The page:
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Longman Online Dictionary gives out the following example sentence:

He rose, his eyes still fastened on the piece of paper.

Source: https://www.ldoceonline.com/dictionary/fasten-your-eyes-gaze-on-somebody-something

To my eye, the verb "fasten" here could either be transitive or intransitive. In the intransitive case, it's pretty straightforward to understand. However, it could also be the case that "fasten" is transitive and whiz deletion is being applied.

Is there any way to tell which type of verb "fasten" is in this sentence?

FYI: After reading this question, I still lack a firm ground to decide on the matter.

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  • Can you accept that 'fastened' is a participial adjective? Commented Jul 2 at 10:07
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    Consistent with @MichaelHarvey’s comment, if you wish to see fastened as transitive, then its direct object is eyes: he fastened his eyes. Commented Jul 2 at 10:26
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    "fasten on" here is a phrasal verb, although used adjectivally as Micheal says. Commented Jul 2 at 10:35
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    The sense is "[with] his eyes still fastened on..." Commented Jul 2 at 10:36
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    @timchessish, I’m not sure it is a phrasal verb. Its fasten constituent isn’t literal, but its metaphoric imagery is pretty clear. And the on is equally clear. On this analysis, fastened on is completely analogous to glued to. Commented Jul 2 at 11:58

3 Answers 3

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He rose, [his eyes still fastened on the piece of paper]

"Fastened" has no object and hence is intransitive here.

The bracketed element is a supplement, a loosely attached expression set off by intonation and punctuation providing supplementary, non-integrated content.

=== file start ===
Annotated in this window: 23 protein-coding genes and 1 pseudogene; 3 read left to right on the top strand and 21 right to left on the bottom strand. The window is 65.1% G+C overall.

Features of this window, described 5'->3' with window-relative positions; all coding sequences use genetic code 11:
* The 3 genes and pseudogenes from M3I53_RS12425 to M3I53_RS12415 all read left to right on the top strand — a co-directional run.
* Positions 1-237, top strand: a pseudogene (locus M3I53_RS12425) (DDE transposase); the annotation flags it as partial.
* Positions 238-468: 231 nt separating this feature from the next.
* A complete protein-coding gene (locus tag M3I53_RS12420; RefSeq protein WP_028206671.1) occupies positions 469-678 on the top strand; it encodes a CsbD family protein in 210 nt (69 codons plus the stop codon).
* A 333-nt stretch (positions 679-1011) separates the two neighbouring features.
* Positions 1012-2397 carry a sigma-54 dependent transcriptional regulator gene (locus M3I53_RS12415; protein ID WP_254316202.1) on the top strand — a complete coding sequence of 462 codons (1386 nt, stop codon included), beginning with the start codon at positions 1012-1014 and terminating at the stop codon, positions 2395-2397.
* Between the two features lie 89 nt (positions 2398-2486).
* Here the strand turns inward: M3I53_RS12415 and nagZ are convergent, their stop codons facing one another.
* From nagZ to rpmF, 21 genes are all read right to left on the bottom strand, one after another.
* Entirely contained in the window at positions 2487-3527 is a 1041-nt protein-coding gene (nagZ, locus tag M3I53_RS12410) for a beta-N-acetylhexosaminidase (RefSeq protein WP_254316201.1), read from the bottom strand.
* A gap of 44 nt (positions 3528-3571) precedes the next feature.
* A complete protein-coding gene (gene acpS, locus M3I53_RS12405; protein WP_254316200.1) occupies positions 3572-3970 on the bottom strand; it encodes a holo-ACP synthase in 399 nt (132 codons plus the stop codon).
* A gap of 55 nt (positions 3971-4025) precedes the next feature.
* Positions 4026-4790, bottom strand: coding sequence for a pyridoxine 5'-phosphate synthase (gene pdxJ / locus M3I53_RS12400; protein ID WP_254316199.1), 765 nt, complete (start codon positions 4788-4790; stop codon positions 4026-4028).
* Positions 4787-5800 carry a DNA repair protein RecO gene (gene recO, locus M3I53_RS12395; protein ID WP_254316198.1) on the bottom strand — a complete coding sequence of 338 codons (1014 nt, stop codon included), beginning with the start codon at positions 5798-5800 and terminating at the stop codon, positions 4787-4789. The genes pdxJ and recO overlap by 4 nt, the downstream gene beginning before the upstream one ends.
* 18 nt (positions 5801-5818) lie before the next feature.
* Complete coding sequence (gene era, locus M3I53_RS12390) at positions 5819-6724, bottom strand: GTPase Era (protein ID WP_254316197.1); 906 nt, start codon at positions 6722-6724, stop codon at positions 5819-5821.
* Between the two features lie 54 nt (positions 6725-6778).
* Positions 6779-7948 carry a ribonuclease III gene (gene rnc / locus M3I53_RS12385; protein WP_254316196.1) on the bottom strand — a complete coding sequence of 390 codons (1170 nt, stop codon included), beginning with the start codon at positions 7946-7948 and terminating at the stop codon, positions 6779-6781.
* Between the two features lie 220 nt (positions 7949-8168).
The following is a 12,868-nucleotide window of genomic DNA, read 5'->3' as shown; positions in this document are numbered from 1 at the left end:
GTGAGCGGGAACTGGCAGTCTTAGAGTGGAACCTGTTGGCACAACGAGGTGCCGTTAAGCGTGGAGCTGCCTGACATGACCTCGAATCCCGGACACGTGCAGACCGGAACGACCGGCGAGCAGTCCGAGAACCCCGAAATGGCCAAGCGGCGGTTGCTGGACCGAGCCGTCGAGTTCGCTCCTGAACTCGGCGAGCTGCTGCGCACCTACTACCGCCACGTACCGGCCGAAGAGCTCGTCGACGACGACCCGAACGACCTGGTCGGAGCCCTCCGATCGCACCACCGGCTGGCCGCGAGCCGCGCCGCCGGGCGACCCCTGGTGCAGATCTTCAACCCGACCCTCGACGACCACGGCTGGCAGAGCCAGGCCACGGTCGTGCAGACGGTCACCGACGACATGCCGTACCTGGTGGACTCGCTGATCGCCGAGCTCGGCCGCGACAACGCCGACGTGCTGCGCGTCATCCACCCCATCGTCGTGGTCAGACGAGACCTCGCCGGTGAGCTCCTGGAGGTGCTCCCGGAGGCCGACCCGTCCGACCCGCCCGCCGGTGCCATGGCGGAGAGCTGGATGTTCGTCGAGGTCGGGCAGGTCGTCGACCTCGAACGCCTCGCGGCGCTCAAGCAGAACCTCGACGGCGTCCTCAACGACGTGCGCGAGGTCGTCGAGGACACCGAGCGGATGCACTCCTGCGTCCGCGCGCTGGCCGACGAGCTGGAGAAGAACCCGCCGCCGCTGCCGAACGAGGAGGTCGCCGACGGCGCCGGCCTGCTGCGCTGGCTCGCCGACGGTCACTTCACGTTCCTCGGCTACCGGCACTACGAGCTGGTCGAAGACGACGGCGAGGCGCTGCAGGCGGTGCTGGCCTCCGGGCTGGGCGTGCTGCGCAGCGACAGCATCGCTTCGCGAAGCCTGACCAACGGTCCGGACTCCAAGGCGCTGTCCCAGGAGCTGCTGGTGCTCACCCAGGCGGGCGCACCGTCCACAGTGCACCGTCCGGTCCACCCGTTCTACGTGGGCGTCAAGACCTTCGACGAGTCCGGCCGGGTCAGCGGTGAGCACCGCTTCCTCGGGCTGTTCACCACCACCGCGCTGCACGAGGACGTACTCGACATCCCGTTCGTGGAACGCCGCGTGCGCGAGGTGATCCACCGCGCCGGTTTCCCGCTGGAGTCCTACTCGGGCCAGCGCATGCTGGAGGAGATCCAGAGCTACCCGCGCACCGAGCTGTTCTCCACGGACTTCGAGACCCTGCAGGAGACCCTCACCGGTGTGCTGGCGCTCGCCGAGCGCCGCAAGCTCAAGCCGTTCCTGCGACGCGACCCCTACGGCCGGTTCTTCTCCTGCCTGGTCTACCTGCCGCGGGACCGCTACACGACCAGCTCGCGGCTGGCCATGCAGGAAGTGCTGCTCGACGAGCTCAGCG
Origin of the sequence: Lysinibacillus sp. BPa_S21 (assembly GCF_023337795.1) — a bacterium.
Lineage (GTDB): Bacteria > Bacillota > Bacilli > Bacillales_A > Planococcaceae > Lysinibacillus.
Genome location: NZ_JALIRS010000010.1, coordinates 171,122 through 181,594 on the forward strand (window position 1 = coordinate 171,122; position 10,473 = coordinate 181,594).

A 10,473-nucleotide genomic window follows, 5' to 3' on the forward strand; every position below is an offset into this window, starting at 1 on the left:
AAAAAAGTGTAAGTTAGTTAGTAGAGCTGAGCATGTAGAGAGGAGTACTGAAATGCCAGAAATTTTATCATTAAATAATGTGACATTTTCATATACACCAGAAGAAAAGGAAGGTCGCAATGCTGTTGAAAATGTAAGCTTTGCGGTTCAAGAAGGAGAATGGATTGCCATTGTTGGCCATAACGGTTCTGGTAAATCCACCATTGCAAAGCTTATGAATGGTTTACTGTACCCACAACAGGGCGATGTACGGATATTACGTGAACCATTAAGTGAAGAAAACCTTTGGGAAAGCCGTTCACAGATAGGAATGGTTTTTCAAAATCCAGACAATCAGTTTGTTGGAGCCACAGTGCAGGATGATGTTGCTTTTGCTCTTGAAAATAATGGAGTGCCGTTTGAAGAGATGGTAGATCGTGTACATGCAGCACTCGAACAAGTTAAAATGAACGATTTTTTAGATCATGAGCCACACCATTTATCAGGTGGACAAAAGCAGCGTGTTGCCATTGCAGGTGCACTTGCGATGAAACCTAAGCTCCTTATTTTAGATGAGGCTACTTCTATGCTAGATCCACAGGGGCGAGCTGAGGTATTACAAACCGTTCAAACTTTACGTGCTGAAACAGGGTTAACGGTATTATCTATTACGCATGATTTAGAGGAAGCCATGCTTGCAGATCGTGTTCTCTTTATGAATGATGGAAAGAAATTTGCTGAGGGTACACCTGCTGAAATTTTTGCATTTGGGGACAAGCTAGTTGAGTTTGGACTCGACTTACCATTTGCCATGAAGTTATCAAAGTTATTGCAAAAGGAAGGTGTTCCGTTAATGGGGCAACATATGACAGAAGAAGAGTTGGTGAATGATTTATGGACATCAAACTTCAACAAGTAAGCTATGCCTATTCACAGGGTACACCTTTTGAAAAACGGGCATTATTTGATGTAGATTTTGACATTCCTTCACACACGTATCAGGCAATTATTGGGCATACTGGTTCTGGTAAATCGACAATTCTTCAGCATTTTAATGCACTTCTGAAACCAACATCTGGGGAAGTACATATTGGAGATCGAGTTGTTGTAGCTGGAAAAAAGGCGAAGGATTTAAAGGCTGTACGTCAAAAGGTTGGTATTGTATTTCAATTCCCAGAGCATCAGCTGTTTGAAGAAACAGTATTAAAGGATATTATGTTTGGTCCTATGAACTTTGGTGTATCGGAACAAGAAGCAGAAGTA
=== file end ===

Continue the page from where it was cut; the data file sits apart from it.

In this case, the supplement consists of a non-finite clause containing a subject, and therefore it qualifies as an absolute construction.

Very often, past-participial clauses are interpreted as passive, but I don't think that is true here since it is difficult to imagine a suitable by phrase.

Even if it were a passive clause, it would still be intransitive since the effect of switching from the active to the passive is to switch from a transitive clause to an intransitive one.

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To add to the answer and comments (because no one has mentioned it): the -ed participial non-finite clause, while not containing a passive "be", is nevertheless interpreted as passive. So the passive non-finite clause

He rose, [his eyes fastened on something].

is equivalent to the passive finite clause ("his eyes" being the subject)

He rose. His eyes were fastened on something.

which is equivalent to the active finite clause ("his eyes" being the object)

He rose. He fastened his eyes on something.

So, yes, "fastened" is transitive here; intransitive verbs are not used in the passive.

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An absolute phrase is a group of words that modifies an independent clause as a whole. An absolute is made up of a noun and its modifiers (which frequently, but not always, include a participle or participial phrase).

Examples and more explanations are in the link.

In

He rose, [his eyes still fastened on the piece of paper].

the bracketed part is the absolute phrase.

The two key components, the noun and the participle are in bold.

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    But how does this address OP’S question about transitivity? Commented Jul 2 at 11:59
  • @SeowjoohengSingapore I wouldn't go along with all that you say. I agree that his eyes still fastened on the piece of paper is an absolute construction because it is non-finite and has a subject. But it's a supplement, not a modifier. A supplement is a loosely attached expression set off by intonation (and usually punctuation) providing supplementary, non-integrated content.
    – BillJ
    Commented Jul 3 at 8:05
  • The active transitive use of "he fastened his eyes" is rare and seems largely limited to Bible translators - it's found in the Knox Bible Luke 20:17 ("he fastened his eyes on them, and said") and KJV Acts 3:4 ("And Peter, fastening his eyes upon him with John, said, Look on us.") And the OED has a use from 1568 "If she once fasten hir eyes on a nother". So it's grammatical but not common. Passive is far more widely used; also a few intransitive "their eyes fastened on...".
    – Stuart F
    Commented Jul 3 at 9:12
  • Thanks, @BillJ. I have deleted some parts of my answer, leaving just the undisputed part. Commented Jul 5 at 10:21

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